Somebody is going to give me grief for not posting this actually on Day Two of UX Week, but I hadn’t counted on two things, and therefore ask for a bit of slack. First, the free wireless connection here at the Hotel Palomar sucks — there is no polite way to say it. It’s slow and constantly drops my connection. So I gave up trying and packed the laptop away. Secondly, I hadn’t counted on the amount of time I’d spend networking (ahem) in the evenings. And so, here I am on my flight back to Calfornia, writing a summary that’s a few days old. Such is life.
Day Two of UX Week started with a bang. Designer Michael Bierut gave the keynote, describing one of his notable failures (well, not quite, but the project did get started poorly). As part of a pro bono project designed to revitalize inner city school libraries in New York City, Bierut was to come up with a visual identify. The problem? He assumed he understood the problem, rather that actually meeting and discussing with the end users (kids and their librarians). As a result, his “great ideas” (which had been developed in a relative vacuum) fell flat.
In then end, he did end up meeting with the users, and began to truly understand what was important. There were some great lessons, but chief among them was this: know thy audience. Yeah, it’s the sort of common-sense credo that we’ve heard many times before, and yet how often to do we forgo this critical step, assuming (for example) because we ourselves use websites, that we somehow already know what the audience needs and wants. This may work fine if you’re building a website for an audience of one: yourself. But hopefully you aren’t so boring… you’re unique! And therefore, you really need to get the audience perspective.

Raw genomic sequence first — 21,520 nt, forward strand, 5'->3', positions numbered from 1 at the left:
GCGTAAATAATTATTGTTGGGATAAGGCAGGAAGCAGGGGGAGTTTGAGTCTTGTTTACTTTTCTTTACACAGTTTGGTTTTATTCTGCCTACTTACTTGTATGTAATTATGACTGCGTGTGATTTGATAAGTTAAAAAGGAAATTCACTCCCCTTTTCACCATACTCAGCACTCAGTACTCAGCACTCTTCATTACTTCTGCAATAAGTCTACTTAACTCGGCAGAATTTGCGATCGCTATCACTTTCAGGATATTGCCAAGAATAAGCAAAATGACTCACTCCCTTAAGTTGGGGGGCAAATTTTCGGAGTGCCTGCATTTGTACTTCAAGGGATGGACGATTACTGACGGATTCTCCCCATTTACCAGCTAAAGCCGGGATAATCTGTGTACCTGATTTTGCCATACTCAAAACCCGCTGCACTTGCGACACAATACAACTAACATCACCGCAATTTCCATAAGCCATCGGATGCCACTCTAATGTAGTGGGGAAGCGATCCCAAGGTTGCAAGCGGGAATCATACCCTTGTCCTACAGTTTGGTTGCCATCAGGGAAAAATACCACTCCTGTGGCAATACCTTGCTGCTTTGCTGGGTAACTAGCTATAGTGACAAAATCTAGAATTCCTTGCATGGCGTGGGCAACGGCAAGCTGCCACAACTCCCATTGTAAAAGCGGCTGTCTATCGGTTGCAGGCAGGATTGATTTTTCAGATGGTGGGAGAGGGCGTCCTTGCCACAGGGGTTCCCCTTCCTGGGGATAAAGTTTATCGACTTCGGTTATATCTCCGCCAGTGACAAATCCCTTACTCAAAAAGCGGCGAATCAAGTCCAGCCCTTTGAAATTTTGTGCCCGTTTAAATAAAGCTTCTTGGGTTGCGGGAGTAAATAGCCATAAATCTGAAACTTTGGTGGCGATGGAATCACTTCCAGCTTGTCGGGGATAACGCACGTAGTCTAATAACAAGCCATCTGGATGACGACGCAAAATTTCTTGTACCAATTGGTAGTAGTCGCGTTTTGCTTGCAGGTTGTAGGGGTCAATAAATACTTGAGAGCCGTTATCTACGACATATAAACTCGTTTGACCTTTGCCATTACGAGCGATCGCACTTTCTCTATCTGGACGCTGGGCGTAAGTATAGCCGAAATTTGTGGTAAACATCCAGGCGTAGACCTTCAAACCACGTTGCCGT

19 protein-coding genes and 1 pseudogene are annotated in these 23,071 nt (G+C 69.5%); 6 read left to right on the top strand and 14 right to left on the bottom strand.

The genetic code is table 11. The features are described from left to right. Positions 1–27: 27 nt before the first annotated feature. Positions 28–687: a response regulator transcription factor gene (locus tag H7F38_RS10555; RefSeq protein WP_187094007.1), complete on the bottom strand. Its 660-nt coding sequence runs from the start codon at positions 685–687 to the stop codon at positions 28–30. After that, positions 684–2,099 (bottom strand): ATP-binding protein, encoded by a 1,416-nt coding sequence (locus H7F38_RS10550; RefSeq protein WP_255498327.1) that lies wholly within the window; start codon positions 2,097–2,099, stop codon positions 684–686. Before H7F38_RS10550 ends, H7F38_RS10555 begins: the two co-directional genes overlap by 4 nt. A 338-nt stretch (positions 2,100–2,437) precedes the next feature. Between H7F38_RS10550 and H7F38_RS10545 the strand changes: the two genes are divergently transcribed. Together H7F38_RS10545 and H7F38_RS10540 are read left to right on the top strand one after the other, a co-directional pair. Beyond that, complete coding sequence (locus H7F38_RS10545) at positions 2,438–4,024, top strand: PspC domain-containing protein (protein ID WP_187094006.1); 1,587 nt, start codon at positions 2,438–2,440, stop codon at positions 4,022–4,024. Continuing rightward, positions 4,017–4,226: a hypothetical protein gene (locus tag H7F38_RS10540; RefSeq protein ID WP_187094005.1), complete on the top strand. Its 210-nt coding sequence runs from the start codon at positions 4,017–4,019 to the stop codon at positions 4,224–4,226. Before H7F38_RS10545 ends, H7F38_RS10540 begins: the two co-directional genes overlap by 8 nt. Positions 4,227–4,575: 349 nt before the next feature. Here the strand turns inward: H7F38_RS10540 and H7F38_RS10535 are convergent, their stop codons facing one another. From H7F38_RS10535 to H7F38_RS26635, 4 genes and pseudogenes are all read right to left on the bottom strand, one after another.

Bierut’s key was communication. Often it’s just that simple, but when the problem is more complex, the audience may have a tough time verbalizing what they need. This is where usability tests come into play. More on that later.
The best session of the day came Tuesday afternoon. Dan Brown (no, not the DaVinci Code guy–the IA guy). His book–Communicating Design–is all about documention. Documenting content collection; use case scenarios; usability tests and functional specs. Sounds boring, but Dan’s delivered the goods with a great sense of humor and, frankly, it’s a topic that is really useful in a very practical way. Whatever. He sold me — I bought his book.
Adaptive Path’s Dan Saffer held a book signing party at Nanny O’Brien’s Tuesday night. Afterwards, a few of us went hunting for a bite to eat, settling on a sushi place with a really good sake sampler. Represented were folks from the Washington Post, Nationwide, Allstate, some sports website whose name I forget (not one you’d recognize), a home builder consortium, and moi.